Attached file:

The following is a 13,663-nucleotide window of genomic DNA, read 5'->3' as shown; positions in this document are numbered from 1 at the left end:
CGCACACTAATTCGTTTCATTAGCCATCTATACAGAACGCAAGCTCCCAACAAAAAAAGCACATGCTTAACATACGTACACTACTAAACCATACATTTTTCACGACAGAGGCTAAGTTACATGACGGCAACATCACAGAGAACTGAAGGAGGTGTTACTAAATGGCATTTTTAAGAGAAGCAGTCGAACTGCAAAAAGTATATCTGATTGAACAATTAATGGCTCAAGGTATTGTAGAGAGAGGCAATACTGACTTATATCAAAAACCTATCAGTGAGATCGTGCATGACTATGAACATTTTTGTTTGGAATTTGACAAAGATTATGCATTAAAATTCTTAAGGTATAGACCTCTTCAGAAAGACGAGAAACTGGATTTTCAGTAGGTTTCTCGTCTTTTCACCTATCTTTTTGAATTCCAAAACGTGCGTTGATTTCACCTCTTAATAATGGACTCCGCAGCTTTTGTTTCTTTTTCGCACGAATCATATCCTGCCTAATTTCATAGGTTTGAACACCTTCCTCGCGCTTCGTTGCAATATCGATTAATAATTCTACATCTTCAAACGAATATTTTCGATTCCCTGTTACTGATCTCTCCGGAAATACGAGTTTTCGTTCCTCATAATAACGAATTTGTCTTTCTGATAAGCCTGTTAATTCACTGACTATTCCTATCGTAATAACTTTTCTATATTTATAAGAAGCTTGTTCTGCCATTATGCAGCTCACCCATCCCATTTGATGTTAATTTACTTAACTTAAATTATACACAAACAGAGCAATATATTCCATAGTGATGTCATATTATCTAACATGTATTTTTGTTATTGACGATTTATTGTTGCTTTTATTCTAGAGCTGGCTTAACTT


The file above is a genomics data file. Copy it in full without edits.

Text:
The following is a 13,663-nucleotide window of genomic DNA, read 5'->3' as shown; positions in this document are numbered from 1 at the left end:
CGCACACTAATTCGTTTCATTAGCCATCTATACAGAACGCAAGCTCCCAACAAAAAAAGCACATGCTTAACATACGTACACTACTAAACCATACATTTTTCACGACAGAGGCTAAGTTACATGACGGCAACATCACAGAGAACTGAAGGAGGTGTTACTAAATGGCATTTTTAAGAGAAGCAGTCGAACTGCAAAAAGTATATCTGATTGAACAATTAATGGCTCAAGGTATTGTAGAGAGAGGCAATACTGACTTATATCAAAAACCTATCAGTGAGATCGTGCATGACTATGAACATTTTTGTTTGGAATTTGACAAAGATTATGCATTAAAATTCTTAAGGTATAGACCTCTTCAGAAAGACGAGAAACTGGATTTTCAGTAGGTTTCTCGTCTTTTCACCTATCTTTTTGAATTCCAAAACGTGCGTTGATTTCACCTCTTAATAATGGACTCCGCAGCTTTTGTTTCTTTTTCGCACGAATCATATCCTGCCTAATTTCATAGGTTTGAACACCTTCCTCGCGCTTCGTTGCAATATCGATTAATAATTCTACATCTTCAAACGAATATTTTCGATTCCCTGTTACTGATCTCTCCGGAAATACGAGTTTTCGTTCCTCATAATAACGAATTTGTCTTTCTGATAAGCCTGTTAATTCACTGACTATTCCTATCGTAATAACTTTTCTATATTTATAAGAAGCTTGTTCTGCCATTATGCAGCTCACCCATCCCATTTGATGTTAATTTACTTAACTTAAATTATACACAAACAGAGCAATATATTCCATAGTGATGTCATATTATCTAACATGTATTTTTGTTATTGACGATTTATTGTTGCTTTTATTCTAGAGCTGGCTTAACTT